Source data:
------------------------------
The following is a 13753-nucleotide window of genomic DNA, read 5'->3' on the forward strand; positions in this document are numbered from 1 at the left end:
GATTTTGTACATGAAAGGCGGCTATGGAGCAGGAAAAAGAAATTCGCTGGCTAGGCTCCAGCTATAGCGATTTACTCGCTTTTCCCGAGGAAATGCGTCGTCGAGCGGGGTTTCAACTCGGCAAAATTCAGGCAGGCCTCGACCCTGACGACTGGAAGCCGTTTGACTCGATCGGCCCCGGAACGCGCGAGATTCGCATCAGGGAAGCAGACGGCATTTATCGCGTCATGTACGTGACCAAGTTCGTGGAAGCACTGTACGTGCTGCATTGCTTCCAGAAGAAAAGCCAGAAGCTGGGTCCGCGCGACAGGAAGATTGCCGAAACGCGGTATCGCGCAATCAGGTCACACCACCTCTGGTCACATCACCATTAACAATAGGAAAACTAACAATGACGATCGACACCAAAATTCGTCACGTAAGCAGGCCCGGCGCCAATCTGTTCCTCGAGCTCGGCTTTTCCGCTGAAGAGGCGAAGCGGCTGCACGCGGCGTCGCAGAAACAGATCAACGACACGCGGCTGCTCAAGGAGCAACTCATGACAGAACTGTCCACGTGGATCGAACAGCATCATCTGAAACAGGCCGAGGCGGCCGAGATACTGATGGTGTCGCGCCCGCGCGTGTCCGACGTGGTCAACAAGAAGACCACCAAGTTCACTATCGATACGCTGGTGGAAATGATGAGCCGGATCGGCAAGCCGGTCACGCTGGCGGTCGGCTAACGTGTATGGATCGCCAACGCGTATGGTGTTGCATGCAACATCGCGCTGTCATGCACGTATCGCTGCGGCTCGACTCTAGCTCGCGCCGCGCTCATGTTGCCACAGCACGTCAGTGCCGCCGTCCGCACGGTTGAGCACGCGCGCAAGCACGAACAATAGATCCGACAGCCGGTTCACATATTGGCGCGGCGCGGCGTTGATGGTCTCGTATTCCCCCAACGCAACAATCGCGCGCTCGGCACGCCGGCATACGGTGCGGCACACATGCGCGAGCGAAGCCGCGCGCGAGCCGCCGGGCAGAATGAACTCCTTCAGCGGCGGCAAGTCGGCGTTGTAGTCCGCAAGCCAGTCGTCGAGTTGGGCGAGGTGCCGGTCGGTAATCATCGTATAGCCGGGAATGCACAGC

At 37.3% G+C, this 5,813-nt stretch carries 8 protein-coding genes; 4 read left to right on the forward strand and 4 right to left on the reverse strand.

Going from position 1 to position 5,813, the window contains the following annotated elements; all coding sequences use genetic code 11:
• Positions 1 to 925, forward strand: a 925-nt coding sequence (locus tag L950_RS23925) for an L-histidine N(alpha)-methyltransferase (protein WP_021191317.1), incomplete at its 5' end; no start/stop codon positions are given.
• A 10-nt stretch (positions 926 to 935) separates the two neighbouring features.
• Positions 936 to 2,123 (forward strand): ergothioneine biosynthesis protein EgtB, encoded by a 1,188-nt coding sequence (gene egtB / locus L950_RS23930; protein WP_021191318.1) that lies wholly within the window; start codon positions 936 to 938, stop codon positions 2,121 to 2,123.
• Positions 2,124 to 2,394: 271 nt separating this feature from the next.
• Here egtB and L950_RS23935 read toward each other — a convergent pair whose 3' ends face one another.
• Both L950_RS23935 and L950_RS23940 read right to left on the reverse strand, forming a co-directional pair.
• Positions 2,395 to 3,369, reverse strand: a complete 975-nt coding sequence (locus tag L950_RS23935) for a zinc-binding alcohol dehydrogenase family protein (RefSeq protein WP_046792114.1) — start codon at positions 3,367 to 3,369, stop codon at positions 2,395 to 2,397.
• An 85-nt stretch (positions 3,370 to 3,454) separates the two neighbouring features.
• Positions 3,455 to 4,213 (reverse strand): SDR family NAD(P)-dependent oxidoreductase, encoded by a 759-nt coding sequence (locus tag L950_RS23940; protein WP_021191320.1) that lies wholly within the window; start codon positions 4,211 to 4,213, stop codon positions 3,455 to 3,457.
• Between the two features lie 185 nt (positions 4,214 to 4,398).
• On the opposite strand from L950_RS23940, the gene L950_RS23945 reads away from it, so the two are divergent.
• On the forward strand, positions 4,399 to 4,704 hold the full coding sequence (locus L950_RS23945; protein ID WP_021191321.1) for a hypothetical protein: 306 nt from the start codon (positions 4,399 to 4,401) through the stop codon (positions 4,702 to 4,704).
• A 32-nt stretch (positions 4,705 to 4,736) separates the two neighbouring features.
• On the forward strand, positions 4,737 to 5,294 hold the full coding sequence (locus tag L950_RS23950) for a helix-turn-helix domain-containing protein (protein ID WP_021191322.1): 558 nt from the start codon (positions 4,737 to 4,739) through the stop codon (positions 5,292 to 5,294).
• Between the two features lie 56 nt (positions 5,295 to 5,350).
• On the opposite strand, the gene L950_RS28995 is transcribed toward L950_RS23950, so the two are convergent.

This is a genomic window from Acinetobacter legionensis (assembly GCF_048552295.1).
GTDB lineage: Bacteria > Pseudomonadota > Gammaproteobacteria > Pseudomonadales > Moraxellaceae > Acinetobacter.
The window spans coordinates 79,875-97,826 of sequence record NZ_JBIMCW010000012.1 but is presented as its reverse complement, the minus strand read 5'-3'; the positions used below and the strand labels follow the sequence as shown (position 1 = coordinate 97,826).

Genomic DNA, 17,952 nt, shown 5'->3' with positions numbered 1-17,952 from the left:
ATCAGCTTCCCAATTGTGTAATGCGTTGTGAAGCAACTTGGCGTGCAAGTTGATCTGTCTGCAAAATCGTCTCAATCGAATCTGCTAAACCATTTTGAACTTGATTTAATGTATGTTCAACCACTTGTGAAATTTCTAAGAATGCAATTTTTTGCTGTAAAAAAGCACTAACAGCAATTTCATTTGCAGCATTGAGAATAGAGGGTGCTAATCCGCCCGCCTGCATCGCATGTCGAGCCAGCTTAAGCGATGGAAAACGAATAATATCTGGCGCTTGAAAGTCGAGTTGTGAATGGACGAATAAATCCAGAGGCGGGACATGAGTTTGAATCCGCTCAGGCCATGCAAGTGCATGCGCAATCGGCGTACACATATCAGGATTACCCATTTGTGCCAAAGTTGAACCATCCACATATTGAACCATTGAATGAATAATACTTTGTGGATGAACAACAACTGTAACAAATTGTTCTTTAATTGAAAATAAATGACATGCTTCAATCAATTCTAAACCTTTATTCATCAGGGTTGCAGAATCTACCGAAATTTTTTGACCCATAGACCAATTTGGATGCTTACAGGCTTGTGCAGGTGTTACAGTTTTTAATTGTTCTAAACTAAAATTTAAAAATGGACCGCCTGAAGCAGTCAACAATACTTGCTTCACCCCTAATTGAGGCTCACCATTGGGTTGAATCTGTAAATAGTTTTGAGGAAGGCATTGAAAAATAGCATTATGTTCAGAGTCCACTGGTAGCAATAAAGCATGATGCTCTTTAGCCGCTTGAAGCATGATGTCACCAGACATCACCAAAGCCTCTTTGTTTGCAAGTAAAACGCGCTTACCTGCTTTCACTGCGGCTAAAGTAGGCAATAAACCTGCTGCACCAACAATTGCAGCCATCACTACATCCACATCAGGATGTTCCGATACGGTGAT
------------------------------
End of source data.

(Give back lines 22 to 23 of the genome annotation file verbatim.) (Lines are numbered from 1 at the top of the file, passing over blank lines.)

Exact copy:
GTDB lineage: Bacteria > Pseudomonadota > Gammaproteobacteria > Pseudomonadales > Moraxellaceae > Acinetobacter.
The window spans coordinates 79,875-97,826 of sequence record NZ_JBIMCW010000012.1 but is presented as its reverse complement, the minus strand read 5'-3'; the positions used below and the strand labels follow the sequence as shown (position 1 = coordinate 97,826).